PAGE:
When you look at the PDI measurements of many countries, a pattern seems to emerge. Those at the top end seem to be less developed than others. They also seem to be undemocratic or at the very least very imperfect democracies. They are the type of countries where you are likely to see leaders who are kept both physically and psychologically distant from the masses. Apart from orchestrated events, you are unlikely to see political leaders in anything except limousines and VIP rooms.

So after reading all of this, and sensing something familiar, where do you think Malaysia stands in the PDI rankings? Do we have our leaders ‘openly demonstrating their rank’? Despite constant exhortations to ‘go down to the grassroots’, our leaders rarely are addressed in anything but the most respectful titles and terms. Some of their subordinates may take on important jobs but they will shoulder 100% of the blame should anything go wrong, even when it’s not really their fault. Our people do tend to wait for instructions from above and feel somewhat lost if we don’t get clear ones. Our mindset remains largely feudal.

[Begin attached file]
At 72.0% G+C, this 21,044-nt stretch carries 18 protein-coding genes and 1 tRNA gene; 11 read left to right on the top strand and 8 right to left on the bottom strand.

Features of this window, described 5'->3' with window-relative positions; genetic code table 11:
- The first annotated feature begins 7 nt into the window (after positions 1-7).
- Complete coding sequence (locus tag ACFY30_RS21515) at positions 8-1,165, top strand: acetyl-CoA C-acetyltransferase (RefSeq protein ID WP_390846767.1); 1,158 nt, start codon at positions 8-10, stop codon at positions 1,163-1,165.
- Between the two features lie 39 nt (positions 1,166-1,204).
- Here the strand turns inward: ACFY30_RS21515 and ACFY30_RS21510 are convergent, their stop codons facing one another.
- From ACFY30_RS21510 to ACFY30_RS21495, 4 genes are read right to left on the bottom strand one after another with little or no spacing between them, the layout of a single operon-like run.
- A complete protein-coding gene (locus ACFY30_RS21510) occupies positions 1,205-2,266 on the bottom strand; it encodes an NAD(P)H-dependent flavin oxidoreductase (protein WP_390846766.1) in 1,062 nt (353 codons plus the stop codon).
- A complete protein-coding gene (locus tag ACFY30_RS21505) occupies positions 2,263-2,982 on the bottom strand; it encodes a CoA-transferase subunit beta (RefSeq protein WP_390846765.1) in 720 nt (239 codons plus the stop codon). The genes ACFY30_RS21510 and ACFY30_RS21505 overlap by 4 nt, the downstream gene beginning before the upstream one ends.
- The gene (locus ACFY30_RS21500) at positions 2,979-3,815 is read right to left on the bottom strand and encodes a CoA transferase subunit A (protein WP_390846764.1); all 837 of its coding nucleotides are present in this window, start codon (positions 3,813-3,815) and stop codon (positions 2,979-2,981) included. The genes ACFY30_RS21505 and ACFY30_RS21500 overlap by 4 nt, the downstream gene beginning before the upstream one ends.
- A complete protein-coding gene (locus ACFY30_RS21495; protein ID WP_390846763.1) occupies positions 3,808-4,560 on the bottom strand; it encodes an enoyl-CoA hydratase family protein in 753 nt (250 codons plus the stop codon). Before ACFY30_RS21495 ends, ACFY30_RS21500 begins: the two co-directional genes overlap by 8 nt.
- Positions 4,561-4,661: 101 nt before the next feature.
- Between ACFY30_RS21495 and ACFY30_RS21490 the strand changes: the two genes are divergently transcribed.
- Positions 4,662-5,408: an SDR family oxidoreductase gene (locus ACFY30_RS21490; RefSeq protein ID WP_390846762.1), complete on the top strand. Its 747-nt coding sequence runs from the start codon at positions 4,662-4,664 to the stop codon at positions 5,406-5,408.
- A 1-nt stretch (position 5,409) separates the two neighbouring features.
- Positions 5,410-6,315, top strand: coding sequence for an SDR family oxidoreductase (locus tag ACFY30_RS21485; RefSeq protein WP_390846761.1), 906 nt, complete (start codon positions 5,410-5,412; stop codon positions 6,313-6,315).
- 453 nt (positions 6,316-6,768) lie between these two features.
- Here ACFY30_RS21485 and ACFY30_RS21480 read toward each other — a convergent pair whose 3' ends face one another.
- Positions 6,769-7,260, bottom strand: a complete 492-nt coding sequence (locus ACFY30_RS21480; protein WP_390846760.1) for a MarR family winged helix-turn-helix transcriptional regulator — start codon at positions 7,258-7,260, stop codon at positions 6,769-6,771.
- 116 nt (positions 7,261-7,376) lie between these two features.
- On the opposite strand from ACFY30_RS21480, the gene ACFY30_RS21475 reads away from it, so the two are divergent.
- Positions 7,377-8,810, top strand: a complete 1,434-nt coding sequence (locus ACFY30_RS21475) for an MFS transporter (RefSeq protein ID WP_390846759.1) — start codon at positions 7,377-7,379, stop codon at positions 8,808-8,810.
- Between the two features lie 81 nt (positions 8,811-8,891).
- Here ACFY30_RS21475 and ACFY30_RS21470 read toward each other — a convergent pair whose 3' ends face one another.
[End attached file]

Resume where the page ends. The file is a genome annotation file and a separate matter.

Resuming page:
Thus it should come as no surprise that Malaysia, with an index of 104, tops the PDI rankings.

The comment board with Facebook account.
Yus says:

Today, Malaysia is on the way to join Greece and if Malaysians don’t wake up NOW, throw the present UMNO B / BN govt. out, the future generations will suffer. Our women folks will work as maids in Indonesia, Vietnam, Singapore …. our men will have to become construction workers and be called malaichai by the banglas. Agree????????

nkkhoo says:

I already make the same conclusion in earlier post…Our women will be exported as prostitutes in foreign lands by 2020.

Yus says:

“Our women will be exported as prostitutes in foreign lands by 2020”.
Gagak Hitam Syndicate has made it happened in 2012, 8 years ahead.